‘To achieve this, I spent every hour that I could in the prison library, everything that I had previously dismissed, I was eager to learn. I read everything and absorbed it all. My tutors encouraged me to begin writing, initially short stories and then longer articles but all had one thing in common, they were all about this area that I know so well.’
‘So, when you were released from prison, you were an established writer but without a book to build a reputation around, What transpired next?’ asked Valjean, although he knew the answer. ‘I had been released from prison for probably about a month. I was alone drinking in a bar, an attractive woman came in, Parisian I would guess from her clothing and mannerisms, she was definitely not local.
‘She came and sat beside me at the bar, introducing herself as Marie Deschamps a name that I was familiar with through my time spent in the prison library. she asked me if I knew the area well as she was here doing research for her latest novel.’
‘I replied, that I knew the area like the back of my hand and offered my services as a guide. she accepted and I found myself working as her research assistant on her latest project. ‘Was this the reason that she mentored you on your own projects?’ ‘No that came much later, after we had become lovers.’
‘I have no inclination as to how it happened, but we just seemed to click, I had no idea that a woman like that would be attracted to someone like me, yet it happened.’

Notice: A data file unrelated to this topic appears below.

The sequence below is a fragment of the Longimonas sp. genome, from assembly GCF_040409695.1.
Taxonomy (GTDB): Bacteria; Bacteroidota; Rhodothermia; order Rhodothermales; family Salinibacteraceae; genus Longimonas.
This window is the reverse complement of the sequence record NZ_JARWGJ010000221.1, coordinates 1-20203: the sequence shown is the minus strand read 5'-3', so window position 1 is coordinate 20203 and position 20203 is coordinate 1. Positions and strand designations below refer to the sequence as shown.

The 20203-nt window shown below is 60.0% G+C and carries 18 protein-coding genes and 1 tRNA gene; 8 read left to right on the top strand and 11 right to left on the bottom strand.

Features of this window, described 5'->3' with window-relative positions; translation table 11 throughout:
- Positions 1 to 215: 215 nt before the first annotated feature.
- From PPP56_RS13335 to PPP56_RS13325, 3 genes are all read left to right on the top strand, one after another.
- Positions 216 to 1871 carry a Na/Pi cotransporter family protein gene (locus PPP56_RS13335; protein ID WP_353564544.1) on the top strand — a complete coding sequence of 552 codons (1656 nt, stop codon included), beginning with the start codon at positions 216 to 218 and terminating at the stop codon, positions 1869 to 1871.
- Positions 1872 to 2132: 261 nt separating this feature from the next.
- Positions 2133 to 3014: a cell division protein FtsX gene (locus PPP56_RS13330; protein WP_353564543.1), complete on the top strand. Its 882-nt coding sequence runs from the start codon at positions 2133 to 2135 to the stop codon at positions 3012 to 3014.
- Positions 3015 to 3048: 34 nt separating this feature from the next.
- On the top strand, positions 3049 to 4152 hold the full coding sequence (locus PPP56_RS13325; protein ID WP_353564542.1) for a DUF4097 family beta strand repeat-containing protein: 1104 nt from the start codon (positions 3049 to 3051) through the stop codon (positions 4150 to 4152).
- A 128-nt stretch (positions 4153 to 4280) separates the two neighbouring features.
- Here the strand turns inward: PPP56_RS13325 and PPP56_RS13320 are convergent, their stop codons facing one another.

‘When you met, had she not recently divorced her husband?’ queried Valjean.
Wishing all my friends on followers on WordPress a very merry Christmas and a Prosperous New Year. This past year has not been a happy one for many of us, due to the scourge of the Coronavirus gene, I hope and pray that the coming year will be a happier one for all of us.
Sous – Lieutenant Edmond Thieffry – Belgian Ace – 1892 / 1929
Thieffry was born in Etterbeek, a municipality of Brussels, and went on to study law in Leuven ( hence his nickname, ‘The Flying Judge’ ) After qualifying he was conscripted into the Belgian Army, joining the 10th Regiment in 1913. At the start of the First World War he saw service as a staff attache to General Leman, but was captured by the Germans. He escaped on a stolen motorcycle to the neutral territory of the Netherlands, where he was arrested by the Dutch military police. Using his legal knowledge and Dutch language skills he managed to talk himself out of internment, and travelled to Antwerp to rejoin the Belgian Army.
In 1915, Thieffry joined the Compagnie des Ouvriers Aerostiers, The Belgian Army Air Corps and with some difficulty qualified as a pilot at Etampes. On the 1st of February 1916 he joined the 3rd Squadron as an observer for artillery, where he was appreciated for his exactitude and courage. He crash-landed so many aircraft that he was promptly assigned to a single seat fighter squadron, as no one would fly with him. He was rapidly transferred to No.5 Squadron ( The Comets ) under Captain Jules Dony based at De Panne in December 1916.
His first victory was on the 15th of March 1917, flying a Nieuport 11, his second followed eight days later above Gistel, and his third on 12th of May above Holthuist. His fourth was on the 14th of June, an Albatros DIII above Westende. The 5th Squadron then relocated to Les Moeres and was equipped with Nieuport 17’s. Thieffry gained official status as an ‘ace’ when he shot down two German fighters over Diksmuide on the 3rd of July. In August he received the first SPAD VII fighter in the Belgian Air Force, bought by the Belgian Prince, he gained three more victories flying it.